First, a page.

Tuesday, May 10, 2005

Do Worry, Preserve Happiness

Maverick Philosopher advises, "Don't worry, be happy":
The dreaded event will either occur or it will not. If it occurs, then the worrier suffers twice, once from the event, and once from the worry. If it does not occur, then the person suffers from neither. Therefore, worry is irrational.

This is one of my favourite logic puzzles. It's obvious that concern can be rational. Whether you worry or not might influence whether the dreaded event occurs. But it's no mean feat to translate this intuitive objection into a logically rigorous one. (Which premise is false? Or is the inference invalid?) Find out by reading my past discussions of an analogous argument, here and here.

1. Er its not much of a paradox - you just with hte informtion available attempt to maximise the gain by improving the chance of solving a problem and the loss of worrying. I think most people probably over emphasise the worrying side and thus in that way MP is probably right - but it is possible to go too far the other way.

2. BTW I propose you reject the conclusion.
The fact that having a smaller army is better if you win and if you loose doesnt mean that it is always better. It is like those misleading intelligence puzzles - you may need to look at all the options and realise that sometimes winning the war with a big army is the alternative of not winning the war with a small army.
If you find it a paradox it is because you misinterpret the information, and make inappropriate assumptions.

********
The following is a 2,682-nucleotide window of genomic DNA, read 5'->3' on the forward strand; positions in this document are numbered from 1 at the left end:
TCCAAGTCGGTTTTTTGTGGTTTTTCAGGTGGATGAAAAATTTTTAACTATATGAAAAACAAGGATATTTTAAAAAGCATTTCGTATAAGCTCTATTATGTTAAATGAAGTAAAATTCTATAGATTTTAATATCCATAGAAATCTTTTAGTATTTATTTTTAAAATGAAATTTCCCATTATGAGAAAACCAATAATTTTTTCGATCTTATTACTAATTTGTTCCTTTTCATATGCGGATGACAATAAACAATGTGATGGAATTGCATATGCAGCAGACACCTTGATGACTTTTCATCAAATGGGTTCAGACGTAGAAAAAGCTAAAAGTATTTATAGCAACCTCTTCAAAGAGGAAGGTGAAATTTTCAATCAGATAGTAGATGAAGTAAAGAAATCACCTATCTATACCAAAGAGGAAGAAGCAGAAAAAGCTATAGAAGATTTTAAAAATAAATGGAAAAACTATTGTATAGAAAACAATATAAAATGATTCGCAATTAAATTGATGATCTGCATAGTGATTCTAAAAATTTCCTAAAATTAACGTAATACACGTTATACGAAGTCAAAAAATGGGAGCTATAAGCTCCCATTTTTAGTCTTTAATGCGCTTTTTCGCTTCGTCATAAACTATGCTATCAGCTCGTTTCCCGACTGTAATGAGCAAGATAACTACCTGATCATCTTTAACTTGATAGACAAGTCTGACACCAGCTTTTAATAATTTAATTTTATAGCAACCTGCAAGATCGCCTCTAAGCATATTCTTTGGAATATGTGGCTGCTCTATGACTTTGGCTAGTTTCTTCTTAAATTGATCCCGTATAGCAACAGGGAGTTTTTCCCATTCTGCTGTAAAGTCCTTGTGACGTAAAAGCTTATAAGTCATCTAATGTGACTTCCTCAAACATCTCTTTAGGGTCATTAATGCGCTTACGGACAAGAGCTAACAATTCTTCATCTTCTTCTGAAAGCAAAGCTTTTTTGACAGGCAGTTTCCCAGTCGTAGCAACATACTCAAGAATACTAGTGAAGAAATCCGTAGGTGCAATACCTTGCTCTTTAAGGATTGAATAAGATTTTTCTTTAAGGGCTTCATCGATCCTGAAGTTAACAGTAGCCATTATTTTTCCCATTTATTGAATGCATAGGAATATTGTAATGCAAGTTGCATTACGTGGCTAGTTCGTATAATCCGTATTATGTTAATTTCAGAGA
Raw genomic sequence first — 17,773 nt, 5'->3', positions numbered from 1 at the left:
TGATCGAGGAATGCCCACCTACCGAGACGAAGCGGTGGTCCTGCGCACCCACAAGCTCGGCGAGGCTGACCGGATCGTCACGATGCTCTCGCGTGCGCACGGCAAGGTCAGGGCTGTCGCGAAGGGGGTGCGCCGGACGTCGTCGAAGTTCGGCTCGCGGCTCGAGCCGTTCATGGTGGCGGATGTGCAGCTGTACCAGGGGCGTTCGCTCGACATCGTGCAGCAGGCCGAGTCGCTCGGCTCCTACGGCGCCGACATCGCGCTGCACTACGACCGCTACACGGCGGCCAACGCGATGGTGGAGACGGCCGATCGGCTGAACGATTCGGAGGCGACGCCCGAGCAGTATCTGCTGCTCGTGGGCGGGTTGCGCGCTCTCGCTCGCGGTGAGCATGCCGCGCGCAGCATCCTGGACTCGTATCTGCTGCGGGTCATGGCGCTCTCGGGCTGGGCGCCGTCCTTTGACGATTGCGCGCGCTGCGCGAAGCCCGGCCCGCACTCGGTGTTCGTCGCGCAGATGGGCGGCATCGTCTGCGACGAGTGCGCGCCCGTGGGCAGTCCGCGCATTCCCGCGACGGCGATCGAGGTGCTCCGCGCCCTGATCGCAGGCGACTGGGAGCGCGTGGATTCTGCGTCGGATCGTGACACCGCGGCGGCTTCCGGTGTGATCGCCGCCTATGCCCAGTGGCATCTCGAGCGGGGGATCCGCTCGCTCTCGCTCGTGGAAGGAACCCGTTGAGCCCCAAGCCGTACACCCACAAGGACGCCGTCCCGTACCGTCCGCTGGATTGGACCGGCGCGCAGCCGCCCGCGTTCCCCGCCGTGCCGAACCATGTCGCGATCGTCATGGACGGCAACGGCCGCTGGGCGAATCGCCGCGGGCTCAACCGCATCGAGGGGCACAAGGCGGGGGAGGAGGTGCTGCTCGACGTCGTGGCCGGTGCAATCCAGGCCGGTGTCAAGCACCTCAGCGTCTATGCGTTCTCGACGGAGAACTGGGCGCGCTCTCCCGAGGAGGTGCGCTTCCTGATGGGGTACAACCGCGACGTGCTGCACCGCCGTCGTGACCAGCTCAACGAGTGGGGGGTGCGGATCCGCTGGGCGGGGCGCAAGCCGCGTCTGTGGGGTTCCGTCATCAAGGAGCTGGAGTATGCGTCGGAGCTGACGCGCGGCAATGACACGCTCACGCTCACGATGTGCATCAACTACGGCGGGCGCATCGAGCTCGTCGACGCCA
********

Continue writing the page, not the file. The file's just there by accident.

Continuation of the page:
3. hmm oh i see you said that sort of thing.. hmm gee I'm too impaitent. alathough maybe slightly different anyway fundimentally I reject the conclusion to that sort of logic in principle regardless of the example.

4. Of course we reject the conclusion, but the puzzle is in logically justifying this, as the argument *appears* to be a valid deduction from true premises. We must show precisely how the premises are false, or the logic invalid, as my linked posts do. Merely saying "I reject the conclusion" doesn't shed any light on anything.

5. > the argument *appears* to be a valid

my point is it should not even appear to be valid. It only seems valid because we make an assumption we shouldn't be making. ie all the logic isnt there. Its a more complex example of trying to examine why a person adds 1 and 1 and gets 3.

6. Well, as I discuss in the linked posts, the argument form sure looks like a case of OR-elimination. That is:

P or Q
if P then R
if Q then R
Therefore, R.

That's a logically valid inference. So the trick is showing why the argument doesn't really fit this form (or else why the premises aren't actually true).

For clarity, let me restate BV's argument as follows: Let D = "the dreaded event will occur"
1. D or not-D
2. if D, then you ought not worry (since worrying would just make you even more miserable)
3. if not-D, then you ought not worry (again, worrying would just make you sad)
Therefore, you ought not worry.

I hope that makes the puzzle more apparent. (It really is exactly the same as the battle and cliff-jumping arguments I discussed in the other posts.)

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